Summary of Financing Issues in Tianjin Plastics Essay
Project finance has been in existence for the longest time. The history of humankind is awash with project finance events. There are little changes in the manner in which project finance has been in the in history and the modern contexts. Nevertheless, each individual project is very different from any other project in existence. Projects have similar characteristics through. Lenders need to feel secure of being repaid while providing capital for any project. Banks do not provide venture capital and therefore do not take up risks considered to be investors’ responsibility. There are certain characteristics that make projects for financing such as strong credit backing, existence of credit risk only, financial viability, existence of supply contracts as forecasted costs, assured market, acceptable contractor, availability of financial expertise, capable operator, proven technology, proper equity contribution, adequate insurance, and relevant government approval.
Tianjin Plastics joint venture was considered an important port and industrial city in the Northern China. The enterprise was owned by the government and it utilized a high level of energy-extrusion process for producing various raw industrial plastic products. Operating pro forma financial statements for the project had forecast an operating margin of 178,000,000 Chinese renminbi (Rmb) as from the year 2000. The operating margin was anticipated to increase at a rate of 3% annually. For the first six years, the project was to enjoy a tax holiday and thereafter face a tax rate of 40% in corporate income. The payment of principal and interest would start in 2000. For the subsequent 10 years, depreciation was estimated at Rmb98,000,000 annually; which was not included in the estimation of operating income. The Chinese government required that reinvestment was undertaken on the annual depreciation equal to 25%. At the end of the investment, depreciation would not be recaptured.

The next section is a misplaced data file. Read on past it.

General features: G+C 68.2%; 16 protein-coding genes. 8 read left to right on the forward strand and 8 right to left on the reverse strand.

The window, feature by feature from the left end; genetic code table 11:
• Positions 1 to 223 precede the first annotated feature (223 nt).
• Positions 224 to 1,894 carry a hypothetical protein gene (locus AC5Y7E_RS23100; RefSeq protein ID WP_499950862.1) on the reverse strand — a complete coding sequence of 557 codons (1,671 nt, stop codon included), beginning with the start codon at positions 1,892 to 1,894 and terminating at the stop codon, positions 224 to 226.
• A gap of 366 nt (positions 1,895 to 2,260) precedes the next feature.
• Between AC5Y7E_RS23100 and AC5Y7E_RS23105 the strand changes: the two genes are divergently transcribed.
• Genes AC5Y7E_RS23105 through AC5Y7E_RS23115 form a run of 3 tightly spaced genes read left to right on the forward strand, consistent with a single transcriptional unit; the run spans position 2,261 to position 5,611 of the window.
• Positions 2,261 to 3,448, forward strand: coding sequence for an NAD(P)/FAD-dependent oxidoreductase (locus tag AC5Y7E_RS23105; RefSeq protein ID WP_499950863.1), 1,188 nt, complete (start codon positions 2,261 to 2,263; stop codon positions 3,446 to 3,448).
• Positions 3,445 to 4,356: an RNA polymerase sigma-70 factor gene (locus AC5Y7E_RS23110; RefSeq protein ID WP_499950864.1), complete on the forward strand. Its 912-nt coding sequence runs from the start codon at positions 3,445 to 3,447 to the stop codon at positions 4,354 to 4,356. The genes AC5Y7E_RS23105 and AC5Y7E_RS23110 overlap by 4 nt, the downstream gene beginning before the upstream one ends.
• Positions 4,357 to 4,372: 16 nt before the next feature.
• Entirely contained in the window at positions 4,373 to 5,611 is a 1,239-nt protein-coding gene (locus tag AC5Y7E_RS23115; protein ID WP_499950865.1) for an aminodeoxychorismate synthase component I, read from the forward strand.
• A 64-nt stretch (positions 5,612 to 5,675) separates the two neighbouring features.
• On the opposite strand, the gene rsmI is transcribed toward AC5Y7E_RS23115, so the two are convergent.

The joint venture would be split 46% Tianjin Plastics, 5% MOPI and 49% Maple. Therefore, Maple would have the controlling interest. In the financing arrangements, the project would use $93.5 million in construction which would be from a combination of loan from Tianjin $7.59 million, Maple Energy $8.085 million, equipment vendors $22.0 million, West Coast U.S. Bank $55.0 million. The three main financiers would convert their loan into equity upon completion. 10% of the loan from vendors’ loan was in renminbi as was the loans from Tianjin Plastics and MOPI. Tianjin Plastics and Maple were to provide completion guarantees to the bank. Loans denominated in local currency attracted a 14% interest rate while those in U.S$ had 9% rate. A club syndication loan from three banks was used for post-completion financing of $117.4 million. The banks had experience in project financing in China. The syndicated loan was structured into two tranches namely: $33 million and $57 million respectively. While the first tranche was project supported/sponsored limited recourse loan, the second was non-recourse loan. The first tranche was charged 0.95% over six months LIBOR for a period of 6 years. The price of the second tranche was to be paid within 10 years at a rate of 1.75% over 6 months LIBOR. The syndicate loan was denominated in US$. Currency problems faced the project due to lack of free convertibility of the Chinese renminbi. Various barriers existed in China for investors such as limited return on investment of such projects, refusal by Chinese government to guarantee contract fulfilment on such projects failure to allow registered capital by the Chinese government. A problem also existed in the equity investment repatriation. Furthermore, the renminbi presented a major currency risk problem.